MATERIALS & METHODS
Woodcarving Organization [Resource for Tools, Instruction, Organizations, Listings]
Pictured here is: "A true rocking horse, this piece is primitive in construction, yet its design is vigorous and spirited . . . made between 1853 and 1856 by Benjamin P. Crandall of New York City . . . . . Like many other toy makers, Crandall did not produce toys exclusively and was listed also as a carpenter and maker of wagons, carriages, and perambulators. . . ." [Toys from the Index of American Design - National Gallery of Art, Washington, DC]
Lauan - Tropical hardwood also called Philippine Mahogany or Meranti - ususally from Indonesia and Malaysia . . . . . Mahogany - Dark, red wood with fine grain - majority taken from rainforests in Brazil and Bolivia . . . . . Ramin - Bland colored hardwood from Borneo [Malaysia and Indonesia . . . . . Cedar - Harvested in the Pacific Northwest, 800 to 1000 years old. Usually "Western Red Cedar", "Yellow Cedar" or "Alaskan Cedar" - highly rot resistent softwood . . . . . Redwood - Characterized as softwood . . . . . Douglas Fir - Bland coored softwood, very tight grain.
"The wood of different species of trees varies considerably in weight, strength, and appearance. Softwood is normally uniform in grain (texture) and color; hardwood, in which the rays are more prominent and the arrangement of tissues is variable, produces lumber in which the grain may run vertically or horizontally and be coarse or smooth. The manner in which a log is cut results in lumber with thin or wide ray markings. A log cut horizontally shows the concentric annual rings; lengthwise cuts through the center are marked by thin vertical ray lines; and lengthwise cuts through the outer sections show the wood's characteristic wavy grain and wider ray markings, prized for their beauty. The rarer decorative woods may be cut in thin layers and glued to other wood structures (see veneer). Plywood, made of thin layers of wood glued so that the grains alternate in direction, makes an especially strong construction material. For some applications composition board offers another inexpensive substitute . . . . " [The Columbia Encyclopedia, Sixth Edition. Copyright © 2001 Columbia University Press.]
What is Wood? - "Botanically, the xylem tissue that forms the bulk of the stem of a woody plant. Xylem conducts sap upward from the roots to the leaves, stores food in the form of complex carbohydrates, and provides support; it is made up of various types of cells specialized for each of these purposes. Among them are tracheids, elongated conduction and support cells; parenchyma (food storage) cells, some of which form rays for transverse conduction; xylem vessels, formed of hollow cells joined end to end; and fiber cells that reinforce these tubes. In the conifers the xylem is made up mainly of tracheids, thus presenting a uniform, nonporous appearance; their wood is called softwood. Deciduous trees have more complex xylem, permeated by vessels, and are called hardwoods, although the description is sometimes inaccurate.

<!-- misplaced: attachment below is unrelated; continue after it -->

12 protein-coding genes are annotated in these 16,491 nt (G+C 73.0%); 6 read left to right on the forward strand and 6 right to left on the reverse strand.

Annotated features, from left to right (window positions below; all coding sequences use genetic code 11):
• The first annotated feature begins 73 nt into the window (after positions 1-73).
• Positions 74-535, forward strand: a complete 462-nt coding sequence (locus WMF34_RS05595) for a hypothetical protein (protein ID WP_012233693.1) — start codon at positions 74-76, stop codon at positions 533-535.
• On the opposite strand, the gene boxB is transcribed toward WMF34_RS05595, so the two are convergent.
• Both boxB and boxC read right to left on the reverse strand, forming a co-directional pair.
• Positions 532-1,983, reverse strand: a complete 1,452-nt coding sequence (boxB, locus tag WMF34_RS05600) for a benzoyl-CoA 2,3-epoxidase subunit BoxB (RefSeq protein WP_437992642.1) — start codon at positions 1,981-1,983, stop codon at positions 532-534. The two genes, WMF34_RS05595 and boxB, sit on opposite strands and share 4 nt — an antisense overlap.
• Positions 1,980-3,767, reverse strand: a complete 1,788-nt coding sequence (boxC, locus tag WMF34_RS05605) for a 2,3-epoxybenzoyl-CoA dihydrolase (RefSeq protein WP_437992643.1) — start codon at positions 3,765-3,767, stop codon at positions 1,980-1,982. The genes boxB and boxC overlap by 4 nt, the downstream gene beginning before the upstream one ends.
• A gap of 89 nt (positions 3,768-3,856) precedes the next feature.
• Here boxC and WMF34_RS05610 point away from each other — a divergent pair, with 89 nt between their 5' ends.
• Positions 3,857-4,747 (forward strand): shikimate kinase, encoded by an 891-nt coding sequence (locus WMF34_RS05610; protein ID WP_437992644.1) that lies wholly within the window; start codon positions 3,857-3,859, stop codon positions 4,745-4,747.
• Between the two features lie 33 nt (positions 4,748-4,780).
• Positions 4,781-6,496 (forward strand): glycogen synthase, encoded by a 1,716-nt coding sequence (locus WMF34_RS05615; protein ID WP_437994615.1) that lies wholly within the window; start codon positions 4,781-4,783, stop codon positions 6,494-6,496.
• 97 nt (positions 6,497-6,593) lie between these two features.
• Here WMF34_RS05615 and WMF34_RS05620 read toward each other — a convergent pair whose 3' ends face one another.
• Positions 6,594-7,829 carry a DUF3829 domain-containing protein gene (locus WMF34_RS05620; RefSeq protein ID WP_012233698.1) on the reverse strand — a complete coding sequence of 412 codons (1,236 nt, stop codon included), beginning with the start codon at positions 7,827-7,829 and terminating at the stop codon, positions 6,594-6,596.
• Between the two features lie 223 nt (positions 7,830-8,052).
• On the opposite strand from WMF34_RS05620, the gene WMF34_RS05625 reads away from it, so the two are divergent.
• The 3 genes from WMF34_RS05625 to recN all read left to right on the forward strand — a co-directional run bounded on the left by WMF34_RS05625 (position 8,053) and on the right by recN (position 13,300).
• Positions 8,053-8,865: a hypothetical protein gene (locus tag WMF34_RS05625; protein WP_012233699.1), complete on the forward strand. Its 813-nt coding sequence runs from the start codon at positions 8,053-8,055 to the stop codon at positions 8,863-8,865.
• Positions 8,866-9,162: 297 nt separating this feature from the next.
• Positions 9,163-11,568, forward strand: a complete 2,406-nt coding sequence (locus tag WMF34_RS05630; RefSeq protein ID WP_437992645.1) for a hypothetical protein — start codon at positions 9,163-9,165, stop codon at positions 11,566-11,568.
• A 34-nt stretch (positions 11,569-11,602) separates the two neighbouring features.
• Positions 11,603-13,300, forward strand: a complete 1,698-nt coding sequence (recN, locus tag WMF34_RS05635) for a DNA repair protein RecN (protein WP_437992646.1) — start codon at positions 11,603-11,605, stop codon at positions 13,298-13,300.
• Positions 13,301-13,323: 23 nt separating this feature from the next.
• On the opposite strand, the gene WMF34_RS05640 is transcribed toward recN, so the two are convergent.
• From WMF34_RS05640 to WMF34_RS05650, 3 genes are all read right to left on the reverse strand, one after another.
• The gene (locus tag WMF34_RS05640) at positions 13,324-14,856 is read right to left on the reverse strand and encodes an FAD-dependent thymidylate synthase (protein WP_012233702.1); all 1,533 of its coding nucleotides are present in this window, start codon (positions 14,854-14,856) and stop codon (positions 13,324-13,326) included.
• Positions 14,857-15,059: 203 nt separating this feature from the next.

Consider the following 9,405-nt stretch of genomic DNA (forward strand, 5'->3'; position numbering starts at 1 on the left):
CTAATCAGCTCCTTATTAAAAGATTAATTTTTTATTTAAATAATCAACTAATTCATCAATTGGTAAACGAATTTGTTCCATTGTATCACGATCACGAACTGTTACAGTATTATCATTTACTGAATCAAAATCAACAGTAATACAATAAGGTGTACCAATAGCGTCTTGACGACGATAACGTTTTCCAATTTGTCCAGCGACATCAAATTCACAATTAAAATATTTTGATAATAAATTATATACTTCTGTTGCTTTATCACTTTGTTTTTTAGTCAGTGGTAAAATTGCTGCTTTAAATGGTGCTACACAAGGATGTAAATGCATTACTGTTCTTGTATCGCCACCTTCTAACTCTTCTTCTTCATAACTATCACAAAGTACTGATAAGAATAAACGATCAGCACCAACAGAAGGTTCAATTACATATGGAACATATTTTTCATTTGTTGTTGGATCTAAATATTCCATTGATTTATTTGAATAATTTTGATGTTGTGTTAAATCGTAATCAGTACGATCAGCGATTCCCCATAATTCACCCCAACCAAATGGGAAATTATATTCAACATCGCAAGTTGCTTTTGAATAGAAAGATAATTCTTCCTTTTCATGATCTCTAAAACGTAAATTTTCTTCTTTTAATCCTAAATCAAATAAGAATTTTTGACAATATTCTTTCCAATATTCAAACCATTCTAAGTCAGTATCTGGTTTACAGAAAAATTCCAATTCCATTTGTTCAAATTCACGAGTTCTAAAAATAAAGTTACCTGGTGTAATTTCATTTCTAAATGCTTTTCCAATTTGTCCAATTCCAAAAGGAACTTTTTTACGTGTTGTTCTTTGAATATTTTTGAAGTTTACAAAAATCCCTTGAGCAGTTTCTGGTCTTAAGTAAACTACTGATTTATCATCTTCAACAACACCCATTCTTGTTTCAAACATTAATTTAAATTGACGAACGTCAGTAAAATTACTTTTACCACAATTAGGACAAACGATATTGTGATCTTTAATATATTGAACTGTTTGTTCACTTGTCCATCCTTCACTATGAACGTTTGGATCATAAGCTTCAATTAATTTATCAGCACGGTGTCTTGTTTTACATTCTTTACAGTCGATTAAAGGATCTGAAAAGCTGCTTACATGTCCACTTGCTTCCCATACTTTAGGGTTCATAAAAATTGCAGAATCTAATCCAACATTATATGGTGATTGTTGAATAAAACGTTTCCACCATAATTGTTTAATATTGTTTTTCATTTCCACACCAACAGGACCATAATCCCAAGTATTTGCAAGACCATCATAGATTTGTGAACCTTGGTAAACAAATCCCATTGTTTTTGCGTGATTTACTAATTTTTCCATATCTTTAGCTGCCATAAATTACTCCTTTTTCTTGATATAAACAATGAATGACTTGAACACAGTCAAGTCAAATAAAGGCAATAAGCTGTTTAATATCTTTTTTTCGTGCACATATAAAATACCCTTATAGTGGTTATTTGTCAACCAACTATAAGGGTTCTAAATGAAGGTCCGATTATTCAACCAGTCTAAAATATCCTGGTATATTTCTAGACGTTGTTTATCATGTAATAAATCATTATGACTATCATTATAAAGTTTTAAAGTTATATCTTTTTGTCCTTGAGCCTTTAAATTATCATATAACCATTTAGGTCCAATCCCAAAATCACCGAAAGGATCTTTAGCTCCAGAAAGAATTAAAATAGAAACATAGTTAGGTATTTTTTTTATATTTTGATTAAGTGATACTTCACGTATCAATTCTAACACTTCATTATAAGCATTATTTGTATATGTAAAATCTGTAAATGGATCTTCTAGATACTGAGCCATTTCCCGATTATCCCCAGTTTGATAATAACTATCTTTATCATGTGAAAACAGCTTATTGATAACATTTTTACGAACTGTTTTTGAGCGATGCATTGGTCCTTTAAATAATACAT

The xylem is formed in the growing season by the cambium; in temperate regions the cells formed in the spring are larger in diameter than those formed in the summer, and this results in the annual rings observable in cross section. The new cells lose their protoplasm as they form the various tissues; the older, nonfunctional cells become plugged up, darken in color, and often accumulate bitter or poisonous substances (tannins, dyes, resins, and gums). This inner wood (the heartwood, as opposed to the functional sapwood) is valued for outdoor construction because of its resistance to moisture and to decay-producing organisms.
Freshly cut wood contains much moisture and tends to warp and split as it dries. Lumber is therefore seasoned before use„dried either slowly in the sun and air or more quickly by artificial means (kiln drying). Seasoning increases wood's buoyancy, strength, elasticity, and durability. Although synthetic materials have supplanted wood in many of its former uses, it is still widely employed for furniture, floors, railway ties, paper manufacture, and innumerable other purposes. Wood distillation yields methyl alcohol, wood tar, acetic acid, acetone, and turpentine; charcoal is made by burning wood in insufficient air to consume it. . . . . "
Bibliography - See H. Cone, Wood Structure and Identification (1979); H. Bucksh, Dictionary of Wood and Woodworking Practice (2 vol., 1986).
[The Columbia Encyclopedia, Sixth Edition. Copyright © 2001 Columbia University Press.]
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